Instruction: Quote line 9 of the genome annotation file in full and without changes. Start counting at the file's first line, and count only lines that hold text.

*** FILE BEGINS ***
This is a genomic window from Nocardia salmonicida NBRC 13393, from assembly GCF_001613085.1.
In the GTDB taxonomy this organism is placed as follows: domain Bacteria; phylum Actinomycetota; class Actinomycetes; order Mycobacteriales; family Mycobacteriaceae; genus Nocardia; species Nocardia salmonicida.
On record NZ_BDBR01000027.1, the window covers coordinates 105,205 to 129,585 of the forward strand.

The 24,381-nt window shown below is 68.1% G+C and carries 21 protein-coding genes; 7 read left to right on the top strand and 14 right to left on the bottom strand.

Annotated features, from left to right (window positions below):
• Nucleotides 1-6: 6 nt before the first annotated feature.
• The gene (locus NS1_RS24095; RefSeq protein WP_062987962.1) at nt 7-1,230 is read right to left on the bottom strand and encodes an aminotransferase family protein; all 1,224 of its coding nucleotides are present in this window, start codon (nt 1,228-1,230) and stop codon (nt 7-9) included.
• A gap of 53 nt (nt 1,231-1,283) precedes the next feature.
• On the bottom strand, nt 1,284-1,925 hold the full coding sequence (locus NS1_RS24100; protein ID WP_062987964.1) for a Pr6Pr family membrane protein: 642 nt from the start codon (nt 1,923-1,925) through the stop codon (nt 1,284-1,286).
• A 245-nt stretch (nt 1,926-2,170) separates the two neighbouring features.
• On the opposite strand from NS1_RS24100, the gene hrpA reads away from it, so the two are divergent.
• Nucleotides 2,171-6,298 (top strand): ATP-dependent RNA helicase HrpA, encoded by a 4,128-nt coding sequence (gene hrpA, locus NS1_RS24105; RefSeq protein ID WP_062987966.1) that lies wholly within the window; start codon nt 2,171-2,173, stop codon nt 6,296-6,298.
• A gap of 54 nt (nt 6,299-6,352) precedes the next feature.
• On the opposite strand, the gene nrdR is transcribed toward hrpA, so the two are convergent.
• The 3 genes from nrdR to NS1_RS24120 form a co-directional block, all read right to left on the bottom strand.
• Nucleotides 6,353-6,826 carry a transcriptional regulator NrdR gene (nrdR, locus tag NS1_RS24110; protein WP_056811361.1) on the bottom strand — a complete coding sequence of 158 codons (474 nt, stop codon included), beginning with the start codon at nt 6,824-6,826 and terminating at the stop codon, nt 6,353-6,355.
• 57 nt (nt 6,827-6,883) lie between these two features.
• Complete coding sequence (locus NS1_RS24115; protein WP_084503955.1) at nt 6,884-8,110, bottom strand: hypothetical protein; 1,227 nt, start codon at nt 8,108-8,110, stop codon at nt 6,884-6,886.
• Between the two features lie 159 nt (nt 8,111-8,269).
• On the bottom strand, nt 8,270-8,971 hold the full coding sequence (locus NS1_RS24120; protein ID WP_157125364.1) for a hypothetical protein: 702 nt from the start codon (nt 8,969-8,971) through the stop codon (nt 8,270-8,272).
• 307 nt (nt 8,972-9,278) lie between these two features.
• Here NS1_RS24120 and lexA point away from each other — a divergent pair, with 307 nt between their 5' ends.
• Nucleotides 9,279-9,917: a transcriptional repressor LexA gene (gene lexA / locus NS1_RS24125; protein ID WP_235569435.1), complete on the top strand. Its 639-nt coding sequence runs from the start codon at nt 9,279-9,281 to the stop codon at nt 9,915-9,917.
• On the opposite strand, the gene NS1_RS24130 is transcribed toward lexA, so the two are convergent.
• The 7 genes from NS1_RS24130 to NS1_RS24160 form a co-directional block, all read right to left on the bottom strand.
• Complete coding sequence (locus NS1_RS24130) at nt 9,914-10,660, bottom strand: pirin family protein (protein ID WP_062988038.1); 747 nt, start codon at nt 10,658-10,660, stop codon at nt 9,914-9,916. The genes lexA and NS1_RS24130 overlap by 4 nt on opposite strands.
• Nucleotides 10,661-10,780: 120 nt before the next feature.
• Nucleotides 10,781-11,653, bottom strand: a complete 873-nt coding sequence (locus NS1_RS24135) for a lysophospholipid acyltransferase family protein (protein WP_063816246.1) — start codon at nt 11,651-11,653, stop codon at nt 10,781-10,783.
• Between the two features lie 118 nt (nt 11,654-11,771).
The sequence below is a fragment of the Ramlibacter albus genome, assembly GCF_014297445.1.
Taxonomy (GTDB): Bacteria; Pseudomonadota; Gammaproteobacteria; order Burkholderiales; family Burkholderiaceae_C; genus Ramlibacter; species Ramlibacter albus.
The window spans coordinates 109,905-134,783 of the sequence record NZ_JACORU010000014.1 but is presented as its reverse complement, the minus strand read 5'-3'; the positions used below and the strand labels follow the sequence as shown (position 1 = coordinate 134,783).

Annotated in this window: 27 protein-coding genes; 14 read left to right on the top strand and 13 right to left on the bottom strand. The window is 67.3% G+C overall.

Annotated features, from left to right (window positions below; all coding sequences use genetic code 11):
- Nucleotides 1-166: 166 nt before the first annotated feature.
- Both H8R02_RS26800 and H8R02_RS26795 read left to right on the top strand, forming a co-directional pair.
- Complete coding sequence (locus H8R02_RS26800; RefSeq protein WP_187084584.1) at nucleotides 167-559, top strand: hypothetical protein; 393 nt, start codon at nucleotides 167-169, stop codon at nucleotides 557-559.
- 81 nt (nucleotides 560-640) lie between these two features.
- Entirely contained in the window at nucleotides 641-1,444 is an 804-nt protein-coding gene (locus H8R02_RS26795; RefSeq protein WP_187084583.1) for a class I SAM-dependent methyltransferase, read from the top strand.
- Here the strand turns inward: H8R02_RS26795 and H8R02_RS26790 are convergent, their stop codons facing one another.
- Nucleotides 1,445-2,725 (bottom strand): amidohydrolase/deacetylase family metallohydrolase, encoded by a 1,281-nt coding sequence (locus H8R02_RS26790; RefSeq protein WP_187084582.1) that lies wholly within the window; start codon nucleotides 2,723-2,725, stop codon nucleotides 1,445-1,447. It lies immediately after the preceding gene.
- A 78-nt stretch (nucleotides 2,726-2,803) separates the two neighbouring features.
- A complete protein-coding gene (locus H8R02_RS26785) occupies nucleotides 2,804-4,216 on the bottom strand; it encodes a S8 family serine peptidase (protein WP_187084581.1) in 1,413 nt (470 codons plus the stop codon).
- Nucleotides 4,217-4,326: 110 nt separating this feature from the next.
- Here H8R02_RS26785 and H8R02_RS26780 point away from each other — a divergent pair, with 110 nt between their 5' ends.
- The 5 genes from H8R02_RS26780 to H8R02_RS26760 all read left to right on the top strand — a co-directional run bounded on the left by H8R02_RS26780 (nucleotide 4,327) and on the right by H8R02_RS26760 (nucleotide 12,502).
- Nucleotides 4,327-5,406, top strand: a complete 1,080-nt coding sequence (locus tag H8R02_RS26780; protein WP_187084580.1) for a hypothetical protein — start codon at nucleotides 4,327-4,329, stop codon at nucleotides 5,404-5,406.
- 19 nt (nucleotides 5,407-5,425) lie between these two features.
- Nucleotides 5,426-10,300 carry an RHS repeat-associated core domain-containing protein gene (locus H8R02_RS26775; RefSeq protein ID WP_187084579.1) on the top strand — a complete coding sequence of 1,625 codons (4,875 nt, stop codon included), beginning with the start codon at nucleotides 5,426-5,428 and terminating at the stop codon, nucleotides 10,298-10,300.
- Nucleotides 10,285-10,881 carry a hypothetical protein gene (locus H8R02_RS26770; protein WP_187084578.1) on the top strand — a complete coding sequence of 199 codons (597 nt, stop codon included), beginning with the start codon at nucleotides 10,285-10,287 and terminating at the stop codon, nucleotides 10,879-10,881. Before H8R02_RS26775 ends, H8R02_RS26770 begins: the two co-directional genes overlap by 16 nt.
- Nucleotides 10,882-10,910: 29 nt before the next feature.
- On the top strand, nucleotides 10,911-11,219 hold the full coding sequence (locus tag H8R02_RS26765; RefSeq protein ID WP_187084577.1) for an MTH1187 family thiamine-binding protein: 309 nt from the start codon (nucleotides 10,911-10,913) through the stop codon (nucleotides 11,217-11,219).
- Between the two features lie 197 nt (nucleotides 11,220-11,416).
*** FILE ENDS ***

• On the bottom strand, nt 1,284-1,925 hold the full coding sequence (locus NS1_RS24100; protein ID WP_062987964.1) for a Pr6Pr family membrane protein: 642 nt from the start codon (nt 1,923-1,925) through the stop codon (nt 1,284-1,286).